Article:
Today we have a new P/P post, featuring two prints of rooftop gardens. Our early 20th century print is by Stow Wengenroth. Wengenroth, although best remembered for his scenes of New England and the water, was actually a native of Brooklyn, NY and depicted the city in many of his prints. His lithographs eschewed color, instead relying on shadow, form, and lines to produce dynamic scenes. In the print featured below, Wengenroth used long shadows to draw attention to the brick bones of the building. The afternoon light highlights some fern leaves and eclipses others, giving the plant depth and an unruly volumetric presence. In the top corner, the cluster of rounded pots offers a nice visual respite from the straight, architectural lines found elsewhere in the print.
Our contemporary print is by NY artist Karen Whitman, who, like Wengenroth, printed a rooftop garden scene without the use of color. Instead, she relies on exaggerated and spirited lines, coupled with slightly distorted, full shapes. Whitman’s prints express an exuberance and playfulness of urban life. The chief source of her inspiration is New York City–its architecture, people and all the other creatures that inhabit this teeming metropolis. She is a master printmaker working in relief printing, and over the last several years, has produced a several fine images using the intaglio process.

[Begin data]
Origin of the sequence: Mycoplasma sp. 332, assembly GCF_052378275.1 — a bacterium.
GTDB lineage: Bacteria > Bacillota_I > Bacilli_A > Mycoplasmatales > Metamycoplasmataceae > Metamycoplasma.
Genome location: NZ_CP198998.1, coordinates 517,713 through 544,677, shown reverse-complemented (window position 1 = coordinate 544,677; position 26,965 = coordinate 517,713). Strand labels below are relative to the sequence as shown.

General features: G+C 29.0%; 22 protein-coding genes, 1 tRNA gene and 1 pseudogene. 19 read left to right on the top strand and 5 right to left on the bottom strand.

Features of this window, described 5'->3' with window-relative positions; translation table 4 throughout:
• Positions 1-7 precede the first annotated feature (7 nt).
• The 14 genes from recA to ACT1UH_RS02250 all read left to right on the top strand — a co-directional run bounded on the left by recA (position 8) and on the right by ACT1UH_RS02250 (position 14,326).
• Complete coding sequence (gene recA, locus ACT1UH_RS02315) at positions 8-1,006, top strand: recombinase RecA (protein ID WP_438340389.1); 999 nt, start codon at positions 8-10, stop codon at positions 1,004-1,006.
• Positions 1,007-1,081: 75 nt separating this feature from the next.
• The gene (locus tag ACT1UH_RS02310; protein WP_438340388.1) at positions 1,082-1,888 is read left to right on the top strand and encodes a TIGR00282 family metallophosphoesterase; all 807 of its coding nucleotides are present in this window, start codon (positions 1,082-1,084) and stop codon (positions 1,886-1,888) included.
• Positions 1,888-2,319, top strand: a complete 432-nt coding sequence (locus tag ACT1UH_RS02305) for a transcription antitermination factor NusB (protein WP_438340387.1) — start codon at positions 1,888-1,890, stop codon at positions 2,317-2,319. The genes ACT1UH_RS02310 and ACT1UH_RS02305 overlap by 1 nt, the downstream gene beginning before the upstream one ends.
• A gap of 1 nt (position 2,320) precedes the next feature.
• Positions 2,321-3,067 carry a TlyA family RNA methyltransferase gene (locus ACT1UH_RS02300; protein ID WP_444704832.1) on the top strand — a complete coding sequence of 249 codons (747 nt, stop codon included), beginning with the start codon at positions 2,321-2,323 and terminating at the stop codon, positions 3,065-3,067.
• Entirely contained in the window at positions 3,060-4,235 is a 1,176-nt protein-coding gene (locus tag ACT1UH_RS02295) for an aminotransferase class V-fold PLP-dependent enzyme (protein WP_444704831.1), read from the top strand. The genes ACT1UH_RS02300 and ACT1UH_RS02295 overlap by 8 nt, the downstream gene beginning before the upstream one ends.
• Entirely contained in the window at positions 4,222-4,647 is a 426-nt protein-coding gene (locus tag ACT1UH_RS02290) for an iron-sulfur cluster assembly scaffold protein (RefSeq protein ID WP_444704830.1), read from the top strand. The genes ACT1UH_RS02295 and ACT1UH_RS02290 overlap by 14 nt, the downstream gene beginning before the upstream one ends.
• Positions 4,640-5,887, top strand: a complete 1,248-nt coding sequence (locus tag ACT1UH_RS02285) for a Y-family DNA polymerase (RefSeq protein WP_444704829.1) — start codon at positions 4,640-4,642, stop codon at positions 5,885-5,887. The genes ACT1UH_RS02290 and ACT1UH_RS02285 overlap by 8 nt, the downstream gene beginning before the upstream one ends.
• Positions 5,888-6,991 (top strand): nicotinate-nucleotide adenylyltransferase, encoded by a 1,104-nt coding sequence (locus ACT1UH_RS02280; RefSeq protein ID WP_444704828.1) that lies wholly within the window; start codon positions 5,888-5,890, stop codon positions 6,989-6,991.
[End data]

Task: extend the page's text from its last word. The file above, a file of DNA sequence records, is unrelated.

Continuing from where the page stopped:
On making prints, Whitman states, “My studio is in Woodstock, New York, and my images are of, or inspired by, New York City, to which I have been closely connected all my life. I sketch on location, creating drawings which will become black and white images. I print them myself with a hand-cranked horizontal proof press from 1914. The press was designed to proof metal type before it was printed on higher speed presses. This method is now obsolete commercially, but it is perfect for printing mounted linoleum blocks. I like the concept of keeping this machine, a masterpiece of mechanical engineering but outdated for what it was created to do, productive in a modern capacity. The result is good old-fashioned contemporary prints with infinite possibilities.”
Image on Left: Roof Garden[New York, New York]. By Stow Wengenroth. Lithograph, 1933. Edition25.
Image on Right: Rooftop Garden. By Karen Whitman, Woodcut, 2003. Edition 85.